Would You Associate with an Association?

I find that I spend too much time on Social Media, but when you are this side of retirement then there is only so much else to do. OK I can spend a lot of time in the garden, but any time in the garden usually results in the death of a lot of innocent plants. I tend to leave that to those who have a way with the dumber of God’s species.

So, when you have reached Dr Xan’s recommended daily 10,000 steps it is time to break out the laptop to see what time-wasting activities others have been up to on the various Social Media platforms. Facebook, Instagram, YouTube and Twitter are a few that I tend to alight on in my internet rambling. Facebook appears to be the most popular. On there you have all sorts from individuals, through unincorporated groups, through to Companies. It is a good way of disseminating information and keeping people in touch. In these strange times it is good that we have the electronic means of contact because of the restriction in physical association. That comes to the point of this blog. I sometimes look at the Shottisham Village Association” Facebook page and while I was accessing their FB page it suddenly occurred to be that I don’t really know what an association is.

What is an association? My Collins English cites the meaning as ‘a group of people with a common interest’. There are good reasons for having a group of people with a common interest. It could be a love of birds, trains, cars, butterflies and even one that we have accessed in another blog WW2 pillboxes. So, people will band together under an umbrella organisation for a common purpose.

So an association is a group of people with a common interest or purpose and there cannot be a much better way of bringing people together. An association will generally collect a subscription for membership and the amount will depend on the purpose and the needs of the organisation. I am assuming, not being a member of any, that the amount is dependent on what the budget for the organisation is. The strength of an association is dependent on the number of members and what the aims and achievements of that group, not necessarily the budget. I have heard that the Village Association has a smallish number of members but is looking to expand this to further enable it to achieve its objectives.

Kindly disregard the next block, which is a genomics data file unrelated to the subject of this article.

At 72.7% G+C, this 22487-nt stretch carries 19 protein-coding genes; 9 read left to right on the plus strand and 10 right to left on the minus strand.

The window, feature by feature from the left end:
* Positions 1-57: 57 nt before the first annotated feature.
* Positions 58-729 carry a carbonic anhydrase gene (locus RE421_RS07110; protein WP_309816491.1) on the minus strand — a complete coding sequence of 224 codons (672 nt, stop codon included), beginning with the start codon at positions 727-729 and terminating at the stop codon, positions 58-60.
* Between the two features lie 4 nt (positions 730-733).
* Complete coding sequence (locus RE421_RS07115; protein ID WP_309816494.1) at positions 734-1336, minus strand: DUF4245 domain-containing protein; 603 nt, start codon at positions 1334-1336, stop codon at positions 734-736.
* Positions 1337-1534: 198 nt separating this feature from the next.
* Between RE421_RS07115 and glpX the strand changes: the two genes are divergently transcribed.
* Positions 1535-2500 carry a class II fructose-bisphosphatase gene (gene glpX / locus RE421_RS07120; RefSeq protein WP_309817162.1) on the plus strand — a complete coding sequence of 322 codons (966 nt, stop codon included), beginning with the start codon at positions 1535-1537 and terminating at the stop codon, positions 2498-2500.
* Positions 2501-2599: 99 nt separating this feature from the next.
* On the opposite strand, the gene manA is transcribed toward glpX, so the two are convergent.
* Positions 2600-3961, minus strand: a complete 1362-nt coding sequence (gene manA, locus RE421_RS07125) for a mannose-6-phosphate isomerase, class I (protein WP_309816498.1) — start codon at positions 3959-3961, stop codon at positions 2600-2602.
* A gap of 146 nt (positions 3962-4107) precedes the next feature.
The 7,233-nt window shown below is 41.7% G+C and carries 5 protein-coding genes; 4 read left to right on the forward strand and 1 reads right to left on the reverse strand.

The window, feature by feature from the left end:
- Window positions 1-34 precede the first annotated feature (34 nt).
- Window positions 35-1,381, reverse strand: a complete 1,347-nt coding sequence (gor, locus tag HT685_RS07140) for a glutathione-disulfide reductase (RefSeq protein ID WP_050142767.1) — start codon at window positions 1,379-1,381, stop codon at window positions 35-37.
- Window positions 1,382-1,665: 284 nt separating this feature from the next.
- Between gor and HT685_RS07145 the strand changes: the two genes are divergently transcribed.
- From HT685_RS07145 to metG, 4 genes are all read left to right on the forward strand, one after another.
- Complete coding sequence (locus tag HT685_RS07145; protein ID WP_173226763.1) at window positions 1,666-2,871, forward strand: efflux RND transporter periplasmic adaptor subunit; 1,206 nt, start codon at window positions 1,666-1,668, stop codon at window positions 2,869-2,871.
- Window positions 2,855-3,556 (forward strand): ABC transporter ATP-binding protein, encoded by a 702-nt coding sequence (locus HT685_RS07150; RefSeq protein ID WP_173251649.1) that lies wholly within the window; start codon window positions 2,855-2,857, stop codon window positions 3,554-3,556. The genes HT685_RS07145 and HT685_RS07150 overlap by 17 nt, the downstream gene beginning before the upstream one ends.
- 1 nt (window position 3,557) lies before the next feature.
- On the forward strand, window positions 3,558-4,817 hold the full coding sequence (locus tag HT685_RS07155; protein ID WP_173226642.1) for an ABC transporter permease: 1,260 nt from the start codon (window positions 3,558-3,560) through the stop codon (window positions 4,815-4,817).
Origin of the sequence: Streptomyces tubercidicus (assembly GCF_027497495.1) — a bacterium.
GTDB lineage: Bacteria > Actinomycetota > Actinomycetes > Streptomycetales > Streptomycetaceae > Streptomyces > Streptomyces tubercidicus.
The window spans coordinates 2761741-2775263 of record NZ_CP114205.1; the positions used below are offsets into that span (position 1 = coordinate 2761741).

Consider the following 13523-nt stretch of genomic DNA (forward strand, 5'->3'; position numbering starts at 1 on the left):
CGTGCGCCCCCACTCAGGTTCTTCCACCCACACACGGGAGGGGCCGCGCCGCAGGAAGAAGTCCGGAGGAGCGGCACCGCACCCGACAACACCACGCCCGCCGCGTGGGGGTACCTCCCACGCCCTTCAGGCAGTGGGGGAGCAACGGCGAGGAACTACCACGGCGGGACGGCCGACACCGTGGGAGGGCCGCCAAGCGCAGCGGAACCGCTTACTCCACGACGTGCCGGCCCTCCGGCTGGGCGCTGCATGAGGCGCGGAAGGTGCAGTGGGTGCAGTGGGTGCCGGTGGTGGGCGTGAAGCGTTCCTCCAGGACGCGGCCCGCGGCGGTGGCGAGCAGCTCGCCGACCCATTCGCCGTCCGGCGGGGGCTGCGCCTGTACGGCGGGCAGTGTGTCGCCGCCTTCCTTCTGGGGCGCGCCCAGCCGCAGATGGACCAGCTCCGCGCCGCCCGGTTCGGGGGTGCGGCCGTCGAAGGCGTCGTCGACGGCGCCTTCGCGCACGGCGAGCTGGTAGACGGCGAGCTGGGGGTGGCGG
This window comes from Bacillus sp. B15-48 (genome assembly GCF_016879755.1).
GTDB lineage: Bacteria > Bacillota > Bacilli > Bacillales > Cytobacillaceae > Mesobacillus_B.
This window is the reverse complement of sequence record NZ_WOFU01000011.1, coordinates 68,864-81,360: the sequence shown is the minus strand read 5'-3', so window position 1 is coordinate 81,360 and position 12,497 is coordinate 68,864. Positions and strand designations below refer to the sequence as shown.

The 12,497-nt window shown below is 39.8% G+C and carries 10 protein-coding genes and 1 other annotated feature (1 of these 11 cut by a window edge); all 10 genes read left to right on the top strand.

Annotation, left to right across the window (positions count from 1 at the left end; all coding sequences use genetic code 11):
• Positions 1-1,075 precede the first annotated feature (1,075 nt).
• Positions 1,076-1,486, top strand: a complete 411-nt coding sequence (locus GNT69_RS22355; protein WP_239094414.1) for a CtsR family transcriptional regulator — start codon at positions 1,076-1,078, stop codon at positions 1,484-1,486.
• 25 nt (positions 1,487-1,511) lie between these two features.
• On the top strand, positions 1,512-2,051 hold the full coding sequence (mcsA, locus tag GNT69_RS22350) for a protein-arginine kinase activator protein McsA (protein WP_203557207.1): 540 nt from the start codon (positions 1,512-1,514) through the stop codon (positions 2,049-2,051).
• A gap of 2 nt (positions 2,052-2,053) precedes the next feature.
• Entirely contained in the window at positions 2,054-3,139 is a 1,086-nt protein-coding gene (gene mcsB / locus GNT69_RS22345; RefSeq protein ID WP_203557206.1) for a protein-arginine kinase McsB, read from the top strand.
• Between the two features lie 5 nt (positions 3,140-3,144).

The whole thing with an association, and the Village Association in particular, is that is just what is says it is, an association of people with a common purpose or purposes. It should have no raisons d’être other than that contained in its constitution.

I have taken this from the Village Association Facebook site.

‘The Association, formed in 2019, has the following objectives;

a) to promote the social activities of the village

b) to promote the attractiveness of the village including those areas within the conservation area and without

c) to promote the well being and support of the village inhabitants and their pets

d) to promote the local flora and fauna to ensure that, where possible, these remain protected from unnecessary interference.

In striving to achieve these objectives the Association will work with any group or individuals as the committee sees fit.’

Quite altruistic and provided that the Association maintains these objectives then it is the one organisation within the Village that has a single purpose to improve the Village for its residents. Now if you get two people in a room then they will probably disagree at some point and that gets more probable the more people you bring together. This will be true of the committee any Village Association but provided they stick to the objectives of the Association then it will only disagree on what to do and if there is more than one ‘current project’ then the disagreement can only be ‘what to do first’. The balance is to make sure that all the agreed projects get done if possible.

So what can association do? Basically anything that its constitution allows and its finances permit. Unlike other organisations it is not very constrained by legislation but in having this lack of constraint it is limited as to what it can do as an organisation because legally it is not separate from its members. There are always ways around things, and it is through its members that it can do what other incorporated organisations can do except make profit. A lot of people believe that an unincorporated body, and in this case an association, cannot hold property. That is of course true but an association can hold property through its members individually, as trustees, or similar.

So an unincorporated association can be quite powerful because the members have a common purpose and that is very different to the other organisations that exist. It is non-profit profit making and although the members may disagree on individual issues, like what to do first etc, provided they continue to have their original purpose in mind they can be of great benefit to their members or whoever they intend to help.